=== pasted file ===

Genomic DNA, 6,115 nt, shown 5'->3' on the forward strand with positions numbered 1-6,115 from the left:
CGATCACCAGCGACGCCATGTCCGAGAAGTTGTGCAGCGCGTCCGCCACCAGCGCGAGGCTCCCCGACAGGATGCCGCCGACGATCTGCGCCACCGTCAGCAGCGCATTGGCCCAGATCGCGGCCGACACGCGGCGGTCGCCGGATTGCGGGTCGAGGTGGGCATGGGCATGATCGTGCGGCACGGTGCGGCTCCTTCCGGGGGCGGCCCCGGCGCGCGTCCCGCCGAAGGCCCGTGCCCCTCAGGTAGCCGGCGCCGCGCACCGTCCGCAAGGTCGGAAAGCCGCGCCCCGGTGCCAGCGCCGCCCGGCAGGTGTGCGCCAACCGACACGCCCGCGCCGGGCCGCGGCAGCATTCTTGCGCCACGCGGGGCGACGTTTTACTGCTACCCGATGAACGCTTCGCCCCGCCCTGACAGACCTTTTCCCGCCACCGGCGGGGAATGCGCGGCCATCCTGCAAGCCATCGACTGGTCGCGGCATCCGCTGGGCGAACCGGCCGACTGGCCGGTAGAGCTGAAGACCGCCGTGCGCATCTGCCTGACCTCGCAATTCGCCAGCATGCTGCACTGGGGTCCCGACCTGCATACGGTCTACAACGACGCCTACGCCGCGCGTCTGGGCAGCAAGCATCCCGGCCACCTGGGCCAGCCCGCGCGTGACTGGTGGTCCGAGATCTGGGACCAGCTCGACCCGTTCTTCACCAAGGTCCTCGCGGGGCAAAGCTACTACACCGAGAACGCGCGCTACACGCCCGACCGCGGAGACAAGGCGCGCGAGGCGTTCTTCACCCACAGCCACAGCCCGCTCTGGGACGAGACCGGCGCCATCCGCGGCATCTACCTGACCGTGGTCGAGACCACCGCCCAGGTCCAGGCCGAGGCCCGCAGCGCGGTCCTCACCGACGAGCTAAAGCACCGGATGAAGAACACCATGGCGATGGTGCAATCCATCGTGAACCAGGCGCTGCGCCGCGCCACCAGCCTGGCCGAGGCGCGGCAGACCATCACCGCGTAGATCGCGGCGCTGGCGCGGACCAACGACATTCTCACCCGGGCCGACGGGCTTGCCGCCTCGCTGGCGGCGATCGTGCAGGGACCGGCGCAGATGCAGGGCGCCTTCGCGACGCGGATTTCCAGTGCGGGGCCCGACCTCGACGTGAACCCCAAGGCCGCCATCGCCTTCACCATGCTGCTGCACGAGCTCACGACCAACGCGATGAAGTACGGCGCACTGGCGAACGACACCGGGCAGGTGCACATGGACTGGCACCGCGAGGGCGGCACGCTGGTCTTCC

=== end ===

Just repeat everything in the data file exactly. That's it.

Genomic DNA, 6,115 nt, shown 5'->3' on the forward strand with positions numbered 1-6,115 from the left:
CGATCACCAGCGACGCCATGTCCGAGAAGTTGTGCAGCGCGTCCGCCACCAGCGCGAGGCTCCCCGACAGGATGCCGCCGACGATCTGCGCCACCGTCAGCAGCGCATTGGCCCAGATCGCGGCCGACACGCGGCGGTCGCCGGATTGCGGGTCGAGGTGGGCATGGGCATGATCGTGCGGCACGGTGCGGCTCCTTCCGGGGGCGGCCCCGGCGCGCGTCCCGCCGAAGGCCCGTGCCCCTCAGGTAGCCGGCGCCGCGCACCGTCCGCAAGGTCGGAAAGCCGCGCCCCGGTGCCAGCGCCGCCCGGCAGGTGTGCGCCAACCGACACGCCCGCGCCGGGCCGCGGCAGCATTCTTGCGCCACGCGGGGCGACGTTTTACTGCTACCCGATGAACGCTTCGCCCCGCCCTGACAGACCTTTTCCCGCCACCGGCGGGGAATGCGCGGCCATCCTGCAAGCCATCGACTGGTCGCGGCATCCGCTGGGCGAACCGGCCGACTGGCCGGTAGAGCTGAAGACCGCCGTGCGCATCTGCCTGACCTCGCAATTCGCCAGCATGCTGCACTGGGGTCCCGACCTGCATACGGTCTACAACGACGCCTACGCCGCGCGTCTGGGCAGCAAGCATCCCGGCCACCTGGGCCAGCCCGCGCGTGACTGGTGGTCCGAGATCTGGGACCAGCTCGACCCGTTCTTCACCAAGGTCCTCGCGGGGCAAAGCTACTACACCGAGAACGCGCGCTACACGCCCGACCGCGGAGACAAGGCGCGCGAGGCGTTCTTCACCCACAGCCACAGCCCGCTCTGGGACGAGACCGGCGCCATCCGCGGCATCTACCTGACCGTGGTCGAGACCACCGCCCAGGTCCAGGCCGAGGCCCGCAGCGCGGTCCTCACCGACGAGCTAAAGCACCGGATGAAGAACACCATGGCGATGGTGCAATCCATCGTGAACCAGGCGCTGCGCCGCGCCACCAGCCTGGCCGAGGCGCGGCAGACCATCACCGCGTAGATCGCGGCGCTGGCGCGGACCAACGACATTCTCACCCGGGCCGACGGGCTTGCCGCCTCGCTGGCGGCGATCGTGCAGGGACCGGCGCAGATGCAGGGCGCCTTCGCGACGCGGATTTCCAGTGCGGGGCCCGACCTCGACGTGAACCCCAAGGCCGCCATCGCCTTCACCATGCTGCTGCACGAGCTCACGACCAACGCGATGAAGTACGGCGCACTGGCGAACGACACCGGGCAGGTGCACATGGACTGGCACCGCGAGGGCGGCACGCTGGTCTTCC